Richmond Green is a recreation area located near the centre of Richmond, a town of about 20,000 inhabitants situated in south west London. Owned by the Crown Estate, it is leased to the London Borough of Richmond upon Thames; the Green, described as "one of the most beautiful urban greens surviving anywhere in England", is square in shape and its open grassland, framed with broadleaf trees, extends to twelve acres. On the north-east side there is a smaller open space called Little Green. Richmond Green and Little Green are overlooked by a mixture of period townhouses, historic buildings and municipal and commercial establishments including the Richmond Lending Library and Richmond Theatre. On summer weekends and public holidays the Green attracts many visitors, it has a long history of hosting sporting events. Jousting tournaments took place on Richmond Green in the Middle Ages, when English monarchs were living in or visiting what is now called Richmond. For over 400 years, Richmond Green has been edged by houses and commercial premises – built to provide accommodation for people serving or visiting Richmond Palace.
In 1625 Charles I brought his court here to escape the plague in London and by the early 18th century these had become the homes of "minor nobility and court hangers-on". The construction of the railway in the mid-19th century cut the Green off from Old Deer Park, led to the building of Victorian villas for the more prosperous commuters to London; the A316 road, built in the early 20th century, worsened this separation. Today the northern and southern sides of the Green are residential while the eastern side, linking with Richmond's high street, George Street, is retail and commercial. Public buildings line the eastern side of Little Green and pubs and cafés cluster in the corner by Paved and Golden Courts – two of a number of alleys that lead from the Green to George Street; these alleys are lined with privately owned boutiques. To the west of the Green is Old Palace Lane, running down to the river. Adjoining to the left is the renowned terrace of well-preserved three-storey houses known as Maids of Honour Row.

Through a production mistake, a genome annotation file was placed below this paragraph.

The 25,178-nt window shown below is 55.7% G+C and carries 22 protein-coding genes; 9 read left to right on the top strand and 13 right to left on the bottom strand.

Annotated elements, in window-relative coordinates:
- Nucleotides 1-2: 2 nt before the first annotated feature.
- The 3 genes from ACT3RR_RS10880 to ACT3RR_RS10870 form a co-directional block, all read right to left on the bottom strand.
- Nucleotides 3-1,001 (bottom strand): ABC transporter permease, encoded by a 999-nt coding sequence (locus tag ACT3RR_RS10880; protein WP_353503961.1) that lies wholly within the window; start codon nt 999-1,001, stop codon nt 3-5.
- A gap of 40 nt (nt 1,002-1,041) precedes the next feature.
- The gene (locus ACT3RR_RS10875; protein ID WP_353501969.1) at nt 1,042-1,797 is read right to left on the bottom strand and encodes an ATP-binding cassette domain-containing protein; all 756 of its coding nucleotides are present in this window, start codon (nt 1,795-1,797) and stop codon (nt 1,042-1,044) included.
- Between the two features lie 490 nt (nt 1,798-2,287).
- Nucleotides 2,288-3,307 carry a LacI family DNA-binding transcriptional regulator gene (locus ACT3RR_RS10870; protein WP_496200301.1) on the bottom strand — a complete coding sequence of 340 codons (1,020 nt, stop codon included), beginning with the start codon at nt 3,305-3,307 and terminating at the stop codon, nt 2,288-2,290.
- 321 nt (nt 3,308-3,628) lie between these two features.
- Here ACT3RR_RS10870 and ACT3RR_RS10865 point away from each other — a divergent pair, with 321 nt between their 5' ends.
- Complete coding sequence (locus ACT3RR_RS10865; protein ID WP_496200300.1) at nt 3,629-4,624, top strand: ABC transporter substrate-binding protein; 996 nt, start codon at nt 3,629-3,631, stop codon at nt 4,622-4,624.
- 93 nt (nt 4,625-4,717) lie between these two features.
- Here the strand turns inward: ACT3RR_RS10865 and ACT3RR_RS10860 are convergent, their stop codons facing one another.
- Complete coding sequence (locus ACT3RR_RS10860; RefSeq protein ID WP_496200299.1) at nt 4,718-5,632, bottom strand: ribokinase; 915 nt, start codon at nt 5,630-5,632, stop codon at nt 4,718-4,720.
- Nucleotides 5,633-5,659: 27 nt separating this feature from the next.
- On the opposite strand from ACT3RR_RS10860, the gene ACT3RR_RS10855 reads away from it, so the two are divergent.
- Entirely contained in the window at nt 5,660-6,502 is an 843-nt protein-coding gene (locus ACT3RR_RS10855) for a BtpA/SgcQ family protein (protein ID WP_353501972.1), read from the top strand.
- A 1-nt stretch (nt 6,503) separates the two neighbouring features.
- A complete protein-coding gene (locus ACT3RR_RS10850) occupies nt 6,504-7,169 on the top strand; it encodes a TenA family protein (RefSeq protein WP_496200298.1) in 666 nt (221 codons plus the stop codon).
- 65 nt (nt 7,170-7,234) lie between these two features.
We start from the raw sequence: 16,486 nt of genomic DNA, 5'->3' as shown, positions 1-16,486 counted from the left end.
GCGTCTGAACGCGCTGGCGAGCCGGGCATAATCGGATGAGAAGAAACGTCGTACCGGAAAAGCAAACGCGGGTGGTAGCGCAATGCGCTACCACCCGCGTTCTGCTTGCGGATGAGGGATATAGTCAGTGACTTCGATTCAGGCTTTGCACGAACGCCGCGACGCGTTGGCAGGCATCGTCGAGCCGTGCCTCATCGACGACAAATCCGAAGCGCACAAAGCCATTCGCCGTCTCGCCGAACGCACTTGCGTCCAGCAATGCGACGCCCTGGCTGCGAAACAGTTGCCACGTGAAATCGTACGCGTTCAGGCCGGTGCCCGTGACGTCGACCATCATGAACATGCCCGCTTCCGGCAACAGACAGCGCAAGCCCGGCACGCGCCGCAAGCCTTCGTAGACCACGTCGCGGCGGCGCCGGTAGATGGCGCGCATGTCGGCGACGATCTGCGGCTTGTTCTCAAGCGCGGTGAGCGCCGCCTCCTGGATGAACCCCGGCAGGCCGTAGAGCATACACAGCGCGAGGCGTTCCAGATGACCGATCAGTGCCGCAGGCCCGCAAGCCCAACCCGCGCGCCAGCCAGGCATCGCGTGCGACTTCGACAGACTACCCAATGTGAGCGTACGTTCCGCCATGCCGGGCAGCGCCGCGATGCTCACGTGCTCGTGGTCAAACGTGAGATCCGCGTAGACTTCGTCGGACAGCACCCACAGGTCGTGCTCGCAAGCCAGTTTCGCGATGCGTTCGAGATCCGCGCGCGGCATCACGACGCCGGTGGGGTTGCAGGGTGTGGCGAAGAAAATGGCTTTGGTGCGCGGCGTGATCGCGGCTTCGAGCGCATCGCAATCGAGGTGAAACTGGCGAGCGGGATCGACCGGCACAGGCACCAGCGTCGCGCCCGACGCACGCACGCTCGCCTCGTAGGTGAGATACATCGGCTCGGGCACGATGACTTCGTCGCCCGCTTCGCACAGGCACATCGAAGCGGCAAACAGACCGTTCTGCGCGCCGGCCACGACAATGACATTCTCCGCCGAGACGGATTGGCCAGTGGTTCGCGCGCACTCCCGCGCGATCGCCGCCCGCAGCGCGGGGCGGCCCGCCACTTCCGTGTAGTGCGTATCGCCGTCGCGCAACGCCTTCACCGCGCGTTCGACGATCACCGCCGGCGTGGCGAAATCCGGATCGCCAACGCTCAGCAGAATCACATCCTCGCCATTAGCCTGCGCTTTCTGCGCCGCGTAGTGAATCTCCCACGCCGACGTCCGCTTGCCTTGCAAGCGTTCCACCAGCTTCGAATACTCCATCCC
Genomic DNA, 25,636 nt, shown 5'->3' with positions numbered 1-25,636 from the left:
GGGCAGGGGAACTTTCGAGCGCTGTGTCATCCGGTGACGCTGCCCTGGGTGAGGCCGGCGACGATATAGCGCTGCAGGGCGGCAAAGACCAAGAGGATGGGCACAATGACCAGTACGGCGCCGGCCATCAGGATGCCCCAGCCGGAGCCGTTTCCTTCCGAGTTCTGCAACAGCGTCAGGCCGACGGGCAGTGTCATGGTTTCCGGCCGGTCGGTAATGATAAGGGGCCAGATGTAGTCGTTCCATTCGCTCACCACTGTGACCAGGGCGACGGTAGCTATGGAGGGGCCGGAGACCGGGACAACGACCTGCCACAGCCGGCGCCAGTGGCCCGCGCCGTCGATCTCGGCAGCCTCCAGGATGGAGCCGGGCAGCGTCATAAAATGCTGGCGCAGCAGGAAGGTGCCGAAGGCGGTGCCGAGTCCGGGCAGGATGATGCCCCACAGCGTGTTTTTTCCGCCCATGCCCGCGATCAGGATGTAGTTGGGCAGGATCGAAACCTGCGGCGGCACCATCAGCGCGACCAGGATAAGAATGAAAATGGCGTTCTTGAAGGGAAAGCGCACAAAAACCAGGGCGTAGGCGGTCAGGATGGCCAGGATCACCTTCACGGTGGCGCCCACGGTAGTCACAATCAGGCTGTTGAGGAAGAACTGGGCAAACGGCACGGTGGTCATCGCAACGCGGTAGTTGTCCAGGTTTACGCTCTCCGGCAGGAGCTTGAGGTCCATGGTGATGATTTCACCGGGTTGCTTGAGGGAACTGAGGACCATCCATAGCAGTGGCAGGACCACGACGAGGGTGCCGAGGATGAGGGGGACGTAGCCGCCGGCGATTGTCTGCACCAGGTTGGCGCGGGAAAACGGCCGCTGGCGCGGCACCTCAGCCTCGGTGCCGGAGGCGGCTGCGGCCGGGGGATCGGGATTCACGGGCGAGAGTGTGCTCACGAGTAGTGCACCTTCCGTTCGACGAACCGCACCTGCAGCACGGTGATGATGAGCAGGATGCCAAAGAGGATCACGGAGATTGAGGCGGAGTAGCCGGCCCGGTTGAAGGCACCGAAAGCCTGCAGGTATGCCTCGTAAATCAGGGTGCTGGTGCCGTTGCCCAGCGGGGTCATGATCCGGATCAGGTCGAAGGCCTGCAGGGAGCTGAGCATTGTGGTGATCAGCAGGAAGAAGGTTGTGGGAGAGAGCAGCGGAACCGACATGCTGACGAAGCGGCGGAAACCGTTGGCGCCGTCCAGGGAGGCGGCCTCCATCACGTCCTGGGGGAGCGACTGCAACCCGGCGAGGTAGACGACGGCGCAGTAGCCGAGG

These were built in 1724 for the maids of honour of Queen Caroline, the queen consort of George II. As a child, Richard Burton, the Victorian explorer, lived at number 2. Richmond Green "The Green", is a street address. Numbers 1–6, 11–12 and 32, Richmond Green are all Grade II* listed. Numbers 7–10 Richmond Green are all Grade II listed, as are nos 14–18, 21–25 and 29–31; the ornamental iron railings at no 11 are Grade II* listed. The Cricketers public house is between Richmond Green and 25, Richmond Green. Another public house, The Prince's Head, is at Richmond Green. 8, Richmond Green, is the location of the Richmond Charities. The late 19th-century drinking fountain at the south corner of Richmond Green and a pair of K6 red telephone boxes are Grade II listed, as is a lamp standard outside 1, Richmond Green; the houses on the south-western side of the Green include Maids of Honour Row. The houses, their gates and railings, at numbers 1–4 Maids of Honour Row are Grade I listed; the Wardrobe and the Gate House, both Grade I listed, are surviving structures from Henry VII's Richmond Palace.